Blessing of the New Month of Tevet – Birkat Ha’Chodesh
May it be Your will, O Lord, our God and the God of our forefathers, that You inaugurate this month of Tevet upon us for goodness and for blessing.
May You give us long life: a life of peace – Shalom,
a life of goodness – Tovah,
a life of blessing – Bracha,
a life of sustenance – Parnassa, ,
a life of physical health – Hilutz Atzamot,
a life in which there is a fear of heaven and fear of sin – Yirat Shamayim ve’ Yirat Chet,
a life in which there is no humiliation – Ein Busha u’Chlimah,
a life of wealth and honor – Osher ve’Kavod,
a life in which we will have love of Torah and awe and reverence of God – Ahavat Torah ve’Yirat HaShem,
a life in which Adonai, the Lord, fulfills our heartfelt requests for good.
The Hebrew month of Tevet begins during the last days of Hanukkah. While we enjoy the radiant final lightings of the candles, we remember that we are facing the prospect of the dark months of winter to come. Thus, we are all the more grateful for the bright, dancing flames of the Hanukkah menorah, and we are encouraged and strengthened by the rededication of our lives to the One God who is above all gods.
We can look forward two months, to the month of Adar and the joyous festival of Purim, when we happily celebrate the beginning of spring and are let loose from the constraints of winter, but now we are entering the somber month of Tevet.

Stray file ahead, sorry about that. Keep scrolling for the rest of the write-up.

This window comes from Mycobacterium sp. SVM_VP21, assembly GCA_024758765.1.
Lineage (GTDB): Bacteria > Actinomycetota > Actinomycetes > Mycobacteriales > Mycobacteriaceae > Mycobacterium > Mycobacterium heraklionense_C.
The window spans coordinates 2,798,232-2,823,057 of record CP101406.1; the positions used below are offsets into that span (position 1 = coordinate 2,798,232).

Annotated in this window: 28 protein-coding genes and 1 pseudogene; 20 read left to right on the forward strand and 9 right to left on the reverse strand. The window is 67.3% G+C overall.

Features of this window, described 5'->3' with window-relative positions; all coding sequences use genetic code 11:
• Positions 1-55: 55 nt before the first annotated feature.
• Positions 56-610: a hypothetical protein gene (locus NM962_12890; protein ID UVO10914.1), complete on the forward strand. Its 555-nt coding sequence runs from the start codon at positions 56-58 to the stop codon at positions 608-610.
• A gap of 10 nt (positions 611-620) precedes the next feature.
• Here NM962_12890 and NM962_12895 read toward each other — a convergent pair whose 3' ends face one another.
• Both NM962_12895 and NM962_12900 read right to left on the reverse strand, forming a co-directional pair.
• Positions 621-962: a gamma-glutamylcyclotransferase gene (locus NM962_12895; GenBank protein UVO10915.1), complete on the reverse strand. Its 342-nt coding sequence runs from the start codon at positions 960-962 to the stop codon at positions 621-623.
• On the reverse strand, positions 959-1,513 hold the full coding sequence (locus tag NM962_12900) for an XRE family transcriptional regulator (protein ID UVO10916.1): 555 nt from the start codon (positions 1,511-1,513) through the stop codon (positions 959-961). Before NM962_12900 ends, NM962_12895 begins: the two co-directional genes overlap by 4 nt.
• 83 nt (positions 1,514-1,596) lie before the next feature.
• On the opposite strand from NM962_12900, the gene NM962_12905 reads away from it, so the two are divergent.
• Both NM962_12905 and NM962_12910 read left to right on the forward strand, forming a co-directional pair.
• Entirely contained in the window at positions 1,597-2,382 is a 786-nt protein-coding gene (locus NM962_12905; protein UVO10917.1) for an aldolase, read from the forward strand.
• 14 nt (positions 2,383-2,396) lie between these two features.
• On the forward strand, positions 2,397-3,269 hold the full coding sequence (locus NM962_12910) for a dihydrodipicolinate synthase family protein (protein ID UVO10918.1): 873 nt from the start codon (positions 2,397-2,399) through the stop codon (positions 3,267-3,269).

Why is Tevet a time of mourning? An answer is recorded in Jewish literature:
Behold, that the retribution [in the era of the first Holy Temple, when Jerusalem was besieged, leading to its destruction] began in this month, was surely for a reason. It seems to me that this was because [Tevet] corresponds to the tribe of Dan, who were the first people to worship an idol…
(Bnei Yissachar, Maamarei Chodesh Kislev-Tevet 14:2)
What can we understand from the relationship between Dan and Hanukkah and the month of Tevet? Let us begin by examining the blessing that Jacob bestowed on Dan.
Dan will judge his people like the unique one of Israel. Dan shall be a serpent in the way, a viper by the path that bites the horse’s heels so that his rider falls backward. I wait for Thy salvation, O Lord.
The name Dan is derived from the Hebrew root word din, to judge. Before David was instituted as the first king of Israel, the judges and prophets were recognized as the leaders of the people. The traits of the tribe of Dan were most clearly reflected in one of its most famous descendants, Samson. Israel was united under his leadership, and he avenged his people by bringing retribution upon the Philistines. Just as a snake attacks the rider by striking his horse, so did Samson bring down the Philistines without actually touching them.
Jacob’s cry, “For Your salvation do I long, O Lord,” echoes in the blinded Samson’s desperate plea that God restore his lost strength before he toppled the pillars of the pagan temple (Judges 13–17). God heard his cry and the temple of Dagon collapsed killing Samson and all the Philistine governors, as well as three thousand people who had come to scornfully watch the spectacle of the captured Israelite leader.